Beware the Jabberwock, my son!
The jaws that bite, the claws that catch!
I’d caught a frill neck lizard in our yard. I must have been about seven. At the impressionable age where I’d seen movies and read books where someone traps a wild animal (a wolf, a horse, a bird) and makes it their friend. For some reason I was sure I could tame this lizard and it would be my friend. The first connection between human and animal seemed to always come from food so I brought my lizard some bits of leftover meat. The lizard refused to take the proffered meat from my hand. Frustrated by its recalcitrance and unwillingness to play along with the movie plotline, I grabbed it and tried to stuff the meat into its mouth. So it bit me.
Cue me running to my mother, blood streaming from my finger and screaming for the lizard to be killed for its huge injustice to me and to the idea of a noble friendship developing between us.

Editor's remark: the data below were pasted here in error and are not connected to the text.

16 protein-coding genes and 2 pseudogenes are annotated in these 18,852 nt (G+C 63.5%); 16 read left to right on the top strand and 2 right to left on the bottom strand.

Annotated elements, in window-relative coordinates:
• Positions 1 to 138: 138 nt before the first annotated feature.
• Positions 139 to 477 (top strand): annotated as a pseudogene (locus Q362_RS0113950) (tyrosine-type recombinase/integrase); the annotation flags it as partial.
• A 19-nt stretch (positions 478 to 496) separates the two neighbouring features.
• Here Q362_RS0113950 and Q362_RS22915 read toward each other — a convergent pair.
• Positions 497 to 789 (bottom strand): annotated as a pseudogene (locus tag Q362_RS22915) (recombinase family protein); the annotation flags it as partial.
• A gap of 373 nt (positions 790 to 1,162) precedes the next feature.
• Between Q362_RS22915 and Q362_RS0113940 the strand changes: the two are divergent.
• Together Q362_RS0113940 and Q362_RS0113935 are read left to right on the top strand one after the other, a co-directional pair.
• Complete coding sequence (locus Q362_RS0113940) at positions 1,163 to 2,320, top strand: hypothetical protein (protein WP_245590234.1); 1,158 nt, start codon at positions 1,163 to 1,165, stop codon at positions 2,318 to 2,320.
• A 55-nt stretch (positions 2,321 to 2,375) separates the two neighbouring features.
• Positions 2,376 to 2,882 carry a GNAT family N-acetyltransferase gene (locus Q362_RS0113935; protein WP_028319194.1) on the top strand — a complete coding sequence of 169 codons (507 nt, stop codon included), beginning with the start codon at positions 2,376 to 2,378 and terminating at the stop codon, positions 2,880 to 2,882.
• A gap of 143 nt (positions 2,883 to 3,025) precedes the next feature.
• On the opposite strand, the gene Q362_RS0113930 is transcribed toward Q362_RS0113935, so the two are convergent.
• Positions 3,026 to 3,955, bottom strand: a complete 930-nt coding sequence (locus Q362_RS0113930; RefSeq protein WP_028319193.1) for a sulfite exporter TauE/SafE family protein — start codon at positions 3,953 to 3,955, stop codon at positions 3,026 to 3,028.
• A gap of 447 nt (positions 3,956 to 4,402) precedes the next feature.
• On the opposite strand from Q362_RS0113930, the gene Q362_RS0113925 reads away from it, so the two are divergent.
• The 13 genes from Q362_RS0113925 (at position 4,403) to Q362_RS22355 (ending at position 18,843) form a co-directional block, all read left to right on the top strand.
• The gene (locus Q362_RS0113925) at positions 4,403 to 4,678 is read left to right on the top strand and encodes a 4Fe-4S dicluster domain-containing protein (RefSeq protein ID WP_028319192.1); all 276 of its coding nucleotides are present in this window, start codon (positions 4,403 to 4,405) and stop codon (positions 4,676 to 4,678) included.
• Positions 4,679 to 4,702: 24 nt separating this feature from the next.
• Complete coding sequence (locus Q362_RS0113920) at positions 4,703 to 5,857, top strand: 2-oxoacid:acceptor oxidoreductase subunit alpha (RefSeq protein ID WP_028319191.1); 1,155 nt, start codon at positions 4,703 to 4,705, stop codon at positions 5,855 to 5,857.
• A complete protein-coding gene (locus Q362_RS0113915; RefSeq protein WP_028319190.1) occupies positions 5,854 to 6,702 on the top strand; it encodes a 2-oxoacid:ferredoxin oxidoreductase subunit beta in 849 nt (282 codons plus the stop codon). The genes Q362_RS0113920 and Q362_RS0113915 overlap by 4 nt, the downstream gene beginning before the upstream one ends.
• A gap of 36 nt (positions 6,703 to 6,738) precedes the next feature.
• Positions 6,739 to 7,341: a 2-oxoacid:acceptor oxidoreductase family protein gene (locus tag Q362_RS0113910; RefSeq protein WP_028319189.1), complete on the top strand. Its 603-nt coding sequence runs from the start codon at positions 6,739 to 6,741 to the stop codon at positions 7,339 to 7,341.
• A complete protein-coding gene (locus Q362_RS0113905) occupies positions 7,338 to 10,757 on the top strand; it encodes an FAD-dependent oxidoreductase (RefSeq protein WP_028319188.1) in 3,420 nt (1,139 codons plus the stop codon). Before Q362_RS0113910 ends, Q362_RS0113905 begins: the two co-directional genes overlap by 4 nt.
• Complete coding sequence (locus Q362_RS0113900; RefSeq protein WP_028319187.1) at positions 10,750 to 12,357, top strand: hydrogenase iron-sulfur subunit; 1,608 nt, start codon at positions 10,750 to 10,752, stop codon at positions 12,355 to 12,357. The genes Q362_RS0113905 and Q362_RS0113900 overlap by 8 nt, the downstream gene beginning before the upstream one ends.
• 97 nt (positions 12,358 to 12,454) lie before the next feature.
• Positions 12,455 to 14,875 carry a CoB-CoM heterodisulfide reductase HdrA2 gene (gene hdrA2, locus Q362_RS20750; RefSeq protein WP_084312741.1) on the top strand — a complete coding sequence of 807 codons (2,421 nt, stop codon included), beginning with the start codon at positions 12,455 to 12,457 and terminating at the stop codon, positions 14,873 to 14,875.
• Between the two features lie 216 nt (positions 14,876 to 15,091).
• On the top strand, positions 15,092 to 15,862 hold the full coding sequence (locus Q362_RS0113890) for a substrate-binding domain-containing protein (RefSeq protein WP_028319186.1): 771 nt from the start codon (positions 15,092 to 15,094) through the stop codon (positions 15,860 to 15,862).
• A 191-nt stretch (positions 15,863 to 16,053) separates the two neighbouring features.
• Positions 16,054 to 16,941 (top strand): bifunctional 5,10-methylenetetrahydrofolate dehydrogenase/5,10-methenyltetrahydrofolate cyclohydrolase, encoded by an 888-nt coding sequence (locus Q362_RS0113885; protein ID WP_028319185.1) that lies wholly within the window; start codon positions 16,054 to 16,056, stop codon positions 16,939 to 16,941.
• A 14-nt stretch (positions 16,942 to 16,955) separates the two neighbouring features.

As she dressed my wound, my mother, who probably dreaded the idea of me keeping a pet lizard and felt some kind of grim joy that the lizard had now fallen from favour, refused to countenance the killing of the lizard because it was just defending itself against what it saw as an attack.
“But I just wanted to feed it!” I wailed. “I wanted it to be my friend! But it bit me! I hate it! I hate the lizard!”
My mother suggested that if I set it free and let it return to the company of other lizards it would never bother me again. Sniffing the last of my tears away, and with my finger bound it a big white bandage, I agreed the lizard should be returned to the wild.